DENVER -- A viewer reached out to the FOX31 Problem Solvers after she said a contractor started a job at her Denver home -- but never finished it.
And now, she’s left with a yard full of rubble and a leaner bank account.
June Lucero recently inherited her childhood home from her deceased parents. Then, the city ordered she take down a carport and some other structures because they were unsafe and were built without permits.
She thought contractor Adrian Delgado of Colorado Quality Construction was the solution. But she said he created a new pile of problems for her.
“Everything seemed fine,” Lucero said about the work Delgado was doing.
It started off so promising in May. Delgado was responsive to phone calls and texts, and his bid was the lowest.
But she soon learned it was too good to be true.
“In July, he just kind of lost contact with me and I have not heard anything from him since. I’m stuck with all this,” Lucero said.
Lucero said Delgado left behind dangerous debris of demolition work she said he stopped after the city posted a stop work notice on her home until a contractor pulls a permit.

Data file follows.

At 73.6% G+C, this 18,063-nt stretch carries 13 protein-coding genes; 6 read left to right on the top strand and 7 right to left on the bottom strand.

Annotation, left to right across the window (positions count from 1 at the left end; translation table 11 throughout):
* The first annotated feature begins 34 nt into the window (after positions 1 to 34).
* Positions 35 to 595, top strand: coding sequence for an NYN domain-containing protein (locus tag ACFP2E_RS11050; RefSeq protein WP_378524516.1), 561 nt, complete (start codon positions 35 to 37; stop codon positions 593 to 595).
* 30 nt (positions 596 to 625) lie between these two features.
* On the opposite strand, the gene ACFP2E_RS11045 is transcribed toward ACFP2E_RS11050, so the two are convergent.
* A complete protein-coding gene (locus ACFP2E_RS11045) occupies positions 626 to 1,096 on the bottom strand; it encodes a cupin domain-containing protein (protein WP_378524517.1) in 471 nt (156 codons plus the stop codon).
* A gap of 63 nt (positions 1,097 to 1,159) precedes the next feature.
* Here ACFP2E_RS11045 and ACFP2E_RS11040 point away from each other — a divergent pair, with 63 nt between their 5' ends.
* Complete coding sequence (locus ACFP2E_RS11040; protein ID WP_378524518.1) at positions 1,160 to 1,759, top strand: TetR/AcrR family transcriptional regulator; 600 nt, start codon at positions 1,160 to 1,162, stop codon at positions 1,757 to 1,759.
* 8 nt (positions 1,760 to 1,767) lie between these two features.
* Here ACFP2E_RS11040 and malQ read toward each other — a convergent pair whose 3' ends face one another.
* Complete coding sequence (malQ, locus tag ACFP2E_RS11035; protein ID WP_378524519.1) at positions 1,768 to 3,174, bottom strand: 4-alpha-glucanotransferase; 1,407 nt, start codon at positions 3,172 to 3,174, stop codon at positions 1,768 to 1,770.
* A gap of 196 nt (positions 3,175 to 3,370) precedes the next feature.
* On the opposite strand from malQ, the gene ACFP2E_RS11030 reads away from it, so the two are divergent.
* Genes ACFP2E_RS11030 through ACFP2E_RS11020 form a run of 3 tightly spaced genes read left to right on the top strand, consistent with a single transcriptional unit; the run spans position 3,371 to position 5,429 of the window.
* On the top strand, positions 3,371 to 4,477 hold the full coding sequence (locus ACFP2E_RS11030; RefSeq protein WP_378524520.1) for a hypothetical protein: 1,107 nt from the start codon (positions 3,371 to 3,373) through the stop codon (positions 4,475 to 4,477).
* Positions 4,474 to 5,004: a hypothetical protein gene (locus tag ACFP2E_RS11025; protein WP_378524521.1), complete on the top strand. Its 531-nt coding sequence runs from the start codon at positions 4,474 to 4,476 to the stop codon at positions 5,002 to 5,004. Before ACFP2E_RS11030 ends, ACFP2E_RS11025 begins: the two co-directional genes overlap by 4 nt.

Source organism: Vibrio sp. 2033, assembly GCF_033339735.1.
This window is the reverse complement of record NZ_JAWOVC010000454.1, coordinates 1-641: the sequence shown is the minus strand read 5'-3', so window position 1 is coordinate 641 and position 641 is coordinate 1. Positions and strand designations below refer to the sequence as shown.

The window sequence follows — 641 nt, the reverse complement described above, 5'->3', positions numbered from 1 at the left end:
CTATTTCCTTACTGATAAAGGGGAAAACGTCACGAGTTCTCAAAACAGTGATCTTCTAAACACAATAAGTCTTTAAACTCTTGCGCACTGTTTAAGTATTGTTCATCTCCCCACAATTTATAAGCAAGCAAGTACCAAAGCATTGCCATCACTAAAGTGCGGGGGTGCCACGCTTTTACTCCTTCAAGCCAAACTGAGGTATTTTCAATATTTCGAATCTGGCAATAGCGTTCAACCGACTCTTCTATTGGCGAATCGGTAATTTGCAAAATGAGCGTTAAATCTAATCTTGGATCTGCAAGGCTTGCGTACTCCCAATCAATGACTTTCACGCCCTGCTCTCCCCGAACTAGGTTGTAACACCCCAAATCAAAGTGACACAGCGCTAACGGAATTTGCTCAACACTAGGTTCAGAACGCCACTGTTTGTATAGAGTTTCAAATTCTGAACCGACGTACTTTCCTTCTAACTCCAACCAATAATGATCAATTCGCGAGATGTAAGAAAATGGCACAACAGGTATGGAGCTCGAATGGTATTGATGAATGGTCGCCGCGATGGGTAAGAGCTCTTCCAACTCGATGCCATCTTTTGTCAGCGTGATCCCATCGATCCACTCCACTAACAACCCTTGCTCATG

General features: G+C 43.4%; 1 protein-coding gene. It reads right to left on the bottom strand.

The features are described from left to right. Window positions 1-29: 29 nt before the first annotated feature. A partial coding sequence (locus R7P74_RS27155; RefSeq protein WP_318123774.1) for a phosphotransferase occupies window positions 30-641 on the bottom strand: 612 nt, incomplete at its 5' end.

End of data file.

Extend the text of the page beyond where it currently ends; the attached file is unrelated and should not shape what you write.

“Seeing it lay here like this. Every day. Yes, it does hurt me,” Lucero said about the mess.
Her plan was to remove the unsafe structures and add a memorial garden for her parents.
“That way my parents will always be here with us,” she said.
Instead, those plans are on hold. She said she didn’t get what she paid $3,500 for.
The Problem Solvers tracked down Delgado, who said Lucero paid him $750 just to pull a demolition permit. It’s a process the city said he didn’t complete.
And he claims someone else did the demolition. Lucero said she has found someone else to do the work. She just wants to warn others.
The Denver Urban Renewal Authority is helping Lucero and will come in to finish the demolition work.
DURA assists in redevelopment of blighted property with low-interest loans and grants.
Advice for working with contractors
- Get everything in writing, including contracts and receipts
- Don’t hand over a penny without either one because a contractor can deny you gave him anything. Then, it just becomes your word against his.
- Google the company and the owner’s name to see what comes up
- If it’s too good to be true, it probably is